Etro traveled around the world for a new Etro Home Interiors collection created with Jumbo Group that shown at the fiori, Etro Home, and the grand opening of Jumbo Group’s new flagship store. Rich paisleys, elegant curves and luxurious details will take you on a voyage through ancient Mesopotamia, India, and East Asia.

Open Sky by Phillip K. Smith III, Presented by COS

The Palm Desert, California-based artist Phillip K. Smith III wanted to give the busy Salone del Mobile attendees a moment of respite. Inspired by the 16th-century Palazzo Isimbardi, and the square of sky formed by its courtyard, Smith made a flying saucer-like sculpture of reflective steel that allows viewers to see fragmented versions of the sky, the palace, and themselves—perfect Instagram fodder, really.

Bottega Veneta Home Biennale

Bottega Veneta Home only releases a collection biannually, so this year was extra special as Tomas Maier juxtaposed elegant, yet minimal sectional, clean lines and subtle details against the decadence of an Italian palazzo. Maier continued to collaborate with Italian designer Osanna Visconti di Modrone to create three cylindrical lighting pieces, one of which debuted at the opening of Madison Avenue Maison earlier this year.

Vitra x Robert Stadler


Julien Lanoo,Julien Lanoo

The Austrian-born, Paris-based designer curated dozens of old and new pieces from the Vitra archive into nine cheeky sections in an exhibition titled “Typecasting,” which viewed the objects as Beauty Contestants, Dreamers, Communals, Athletes, Dating Site Encounters, and more. It featured Hybrid, a new prototype by Stadler, which combines the classic way of settling into a communal piece of furniture, the classic Eames chairs, and the surprising, like the 2007 Rimowa collaboration chair by Naoto Fukasawa.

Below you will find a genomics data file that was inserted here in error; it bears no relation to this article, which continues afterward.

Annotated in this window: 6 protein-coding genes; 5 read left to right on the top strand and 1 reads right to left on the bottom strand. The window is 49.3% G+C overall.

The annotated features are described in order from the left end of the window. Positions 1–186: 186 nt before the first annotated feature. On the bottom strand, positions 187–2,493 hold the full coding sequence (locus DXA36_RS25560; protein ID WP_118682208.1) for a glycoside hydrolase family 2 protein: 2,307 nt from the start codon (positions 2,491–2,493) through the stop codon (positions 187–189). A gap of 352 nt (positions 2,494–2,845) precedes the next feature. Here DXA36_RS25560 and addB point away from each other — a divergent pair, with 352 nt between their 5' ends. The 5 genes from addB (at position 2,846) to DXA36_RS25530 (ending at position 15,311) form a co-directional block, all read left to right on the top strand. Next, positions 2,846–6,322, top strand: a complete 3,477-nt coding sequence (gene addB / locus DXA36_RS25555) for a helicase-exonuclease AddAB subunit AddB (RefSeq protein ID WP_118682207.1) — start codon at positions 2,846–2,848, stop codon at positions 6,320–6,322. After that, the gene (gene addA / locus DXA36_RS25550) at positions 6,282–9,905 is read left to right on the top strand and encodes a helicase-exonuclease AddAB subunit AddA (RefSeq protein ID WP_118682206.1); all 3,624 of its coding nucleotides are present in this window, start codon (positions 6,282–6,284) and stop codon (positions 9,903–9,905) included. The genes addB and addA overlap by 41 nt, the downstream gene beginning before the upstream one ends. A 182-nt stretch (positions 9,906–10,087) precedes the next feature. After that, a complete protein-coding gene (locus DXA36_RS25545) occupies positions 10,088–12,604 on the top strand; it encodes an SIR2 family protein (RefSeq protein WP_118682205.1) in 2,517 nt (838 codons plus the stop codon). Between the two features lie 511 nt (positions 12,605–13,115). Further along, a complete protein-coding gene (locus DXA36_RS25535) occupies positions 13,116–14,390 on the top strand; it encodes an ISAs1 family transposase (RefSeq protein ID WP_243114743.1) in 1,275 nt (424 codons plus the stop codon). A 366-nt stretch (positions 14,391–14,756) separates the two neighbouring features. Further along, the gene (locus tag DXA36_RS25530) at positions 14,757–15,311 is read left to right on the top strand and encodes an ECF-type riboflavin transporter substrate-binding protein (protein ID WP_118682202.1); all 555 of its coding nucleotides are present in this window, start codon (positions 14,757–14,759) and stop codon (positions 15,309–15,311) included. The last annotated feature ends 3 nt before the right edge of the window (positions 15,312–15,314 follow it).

Luisa Beccaria & Moda Operandi

Jacopo Raule

Italian fashion designer Luisa Beccaria is known for her dreamy, romantic and ethereal dresses, and she wanted to transition that beauty into a tabletop line inspired by her spring/summer 2018 collection that took its inspiration from her daughter’s wedding. She made it a full-on family affair, launching the collection, which will be available on Moda Operandi, at LùBar, the restaurant helmed by her three oldest children.

Designwork by Eileen Fisher


Just in time for Earth Day, Eileen Fisher unveiled an exhibition that displays creative ways to recycle unused fabric scraps. The result, Designwork—a line of wall hangings, upholstery, and accessories that are the result of a dialogue between makers and consumers’ used garments—is on view through April 22 in Waste No More, the undergroud exhibition curated by LIdewij Edelkoort and Philip Fimmanon Ventura Centrale’s vaulted tunnels.